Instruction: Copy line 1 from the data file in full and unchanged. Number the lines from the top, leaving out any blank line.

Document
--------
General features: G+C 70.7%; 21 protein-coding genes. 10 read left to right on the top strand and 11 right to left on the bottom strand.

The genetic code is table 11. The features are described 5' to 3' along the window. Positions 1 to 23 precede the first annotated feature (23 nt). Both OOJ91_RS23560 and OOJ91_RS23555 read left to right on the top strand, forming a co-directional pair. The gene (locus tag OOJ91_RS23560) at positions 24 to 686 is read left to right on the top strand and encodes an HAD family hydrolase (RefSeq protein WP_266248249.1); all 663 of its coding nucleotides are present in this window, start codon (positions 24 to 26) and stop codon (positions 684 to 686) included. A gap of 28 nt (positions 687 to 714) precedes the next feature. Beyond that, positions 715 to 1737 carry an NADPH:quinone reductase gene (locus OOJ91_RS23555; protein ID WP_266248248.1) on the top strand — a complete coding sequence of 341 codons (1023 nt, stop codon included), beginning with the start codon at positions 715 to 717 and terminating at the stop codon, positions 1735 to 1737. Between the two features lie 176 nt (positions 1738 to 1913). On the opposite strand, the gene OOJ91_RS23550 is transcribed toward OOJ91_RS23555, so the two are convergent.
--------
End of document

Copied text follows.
General features: G+C 70.7%; 21 protein-coding genes. 10 read left to right on the top strand and 11 right to left on the bottom strand.